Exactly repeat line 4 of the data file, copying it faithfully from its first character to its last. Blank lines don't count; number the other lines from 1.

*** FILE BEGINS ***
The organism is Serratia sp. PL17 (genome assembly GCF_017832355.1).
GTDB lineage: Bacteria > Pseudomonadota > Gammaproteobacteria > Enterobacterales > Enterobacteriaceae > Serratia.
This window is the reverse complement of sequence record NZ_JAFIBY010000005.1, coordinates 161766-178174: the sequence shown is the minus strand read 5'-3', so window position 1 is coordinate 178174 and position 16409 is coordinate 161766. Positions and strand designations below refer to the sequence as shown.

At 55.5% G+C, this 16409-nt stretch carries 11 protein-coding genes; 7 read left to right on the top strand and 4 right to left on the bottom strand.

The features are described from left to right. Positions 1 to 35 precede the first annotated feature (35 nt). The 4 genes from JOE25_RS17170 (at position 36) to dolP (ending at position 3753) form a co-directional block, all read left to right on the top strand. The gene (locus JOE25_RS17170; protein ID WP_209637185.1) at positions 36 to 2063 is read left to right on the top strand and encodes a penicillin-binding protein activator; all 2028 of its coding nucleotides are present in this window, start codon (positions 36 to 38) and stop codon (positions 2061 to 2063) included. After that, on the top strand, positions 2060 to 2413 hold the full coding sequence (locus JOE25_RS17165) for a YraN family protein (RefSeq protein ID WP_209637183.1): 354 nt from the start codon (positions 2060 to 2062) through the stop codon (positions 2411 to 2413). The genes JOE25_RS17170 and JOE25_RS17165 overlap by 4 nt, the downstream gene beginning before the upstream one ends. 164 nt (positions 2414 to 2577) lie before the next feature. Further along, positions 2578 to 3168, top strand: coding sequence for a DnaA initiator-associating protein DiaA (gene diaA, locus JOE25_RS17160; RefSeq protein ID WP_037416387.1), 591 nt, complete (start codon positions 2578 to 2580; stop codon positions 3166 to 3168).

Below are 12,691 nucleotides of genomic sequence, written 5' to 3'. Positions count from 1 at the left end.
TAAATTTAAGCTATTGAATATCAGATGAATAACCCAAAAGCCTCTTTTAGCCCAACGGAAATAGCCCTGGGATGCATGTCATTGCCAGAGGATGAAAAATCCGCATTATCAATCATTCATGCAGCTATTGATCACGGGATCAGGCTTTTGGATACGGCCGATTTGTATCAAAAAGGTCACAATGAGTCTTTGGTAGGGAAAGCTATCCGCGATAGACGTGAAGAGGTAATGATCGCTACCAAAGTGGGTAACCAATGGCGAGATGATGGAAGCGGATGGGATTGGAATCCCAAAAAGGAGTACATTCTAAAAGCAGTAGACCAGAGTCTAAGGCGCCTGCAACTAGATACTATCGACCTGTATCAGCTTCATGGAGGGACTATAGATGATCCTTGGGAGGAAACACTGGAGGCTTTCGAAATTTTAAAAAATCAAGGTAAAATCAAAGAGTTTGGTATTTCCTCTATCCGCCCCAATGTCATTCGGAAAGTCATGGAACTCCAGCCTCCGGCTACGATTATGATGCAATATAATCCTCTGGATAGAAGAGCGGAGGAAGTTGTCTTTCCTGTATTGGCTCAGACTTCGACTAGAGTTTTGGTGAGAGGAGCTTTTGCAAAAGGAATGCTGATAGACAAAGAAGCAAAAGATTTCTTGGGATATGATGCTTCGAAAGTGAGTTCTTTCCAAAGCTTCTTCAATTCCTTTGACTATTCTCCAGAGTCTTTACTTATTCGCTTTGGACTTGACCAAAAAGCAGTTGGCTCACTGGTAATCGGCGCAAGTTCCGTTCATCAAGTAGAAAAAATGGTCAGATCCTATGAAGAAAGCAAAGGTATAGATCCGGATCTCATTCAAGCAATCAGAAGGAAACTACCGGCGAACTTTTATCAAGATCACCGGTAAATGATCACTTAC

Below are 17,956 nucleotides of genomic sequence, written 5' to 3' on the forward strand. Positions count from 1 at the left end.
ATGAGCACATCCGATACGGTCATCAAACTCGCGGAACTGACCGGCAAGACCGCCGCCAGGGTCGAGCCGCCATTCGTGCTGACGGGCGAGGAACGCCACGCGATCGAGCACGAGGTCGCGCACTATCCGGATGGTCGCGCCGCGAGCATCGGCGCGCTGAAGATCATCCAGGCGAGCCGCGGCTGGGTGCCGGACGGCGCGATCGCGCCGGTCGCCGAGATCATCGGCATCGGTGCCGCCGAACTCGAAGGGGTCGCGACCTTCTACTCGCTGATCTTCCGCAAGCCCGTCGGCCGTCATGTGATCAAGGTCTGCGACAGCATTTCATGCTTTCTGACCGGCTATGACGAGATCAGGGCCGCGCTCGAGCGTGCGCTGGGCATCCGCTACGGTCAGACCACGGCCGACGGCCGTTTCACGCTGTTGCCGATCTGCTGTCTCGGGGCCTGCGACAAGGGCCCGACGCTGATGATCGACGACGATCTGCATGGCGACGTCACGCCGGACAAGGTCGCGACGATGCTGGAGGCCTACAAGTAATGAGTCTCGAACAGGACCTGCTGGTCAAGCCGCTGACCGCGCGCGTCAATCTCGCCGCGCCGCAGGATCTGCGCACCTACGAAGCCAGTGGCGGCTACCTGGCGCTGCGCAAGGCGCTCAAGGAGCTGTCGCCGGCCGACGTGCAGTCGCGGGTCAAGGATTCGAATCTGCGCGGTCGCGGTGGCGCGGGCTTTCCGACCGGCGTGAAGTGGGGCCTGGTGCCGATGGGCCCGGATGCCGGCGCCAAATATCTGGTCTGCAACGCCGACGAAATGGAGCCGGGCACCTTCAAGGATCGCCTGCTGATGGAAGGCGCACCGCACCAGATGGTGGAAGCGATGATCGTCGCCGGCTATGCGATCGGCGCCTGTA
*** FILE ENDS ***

At 55.5% G+C, this 16409-nt stretch carries 11 protein-coding genes; 7 read left to right on the top strand and 4 right to left on the bottom strand.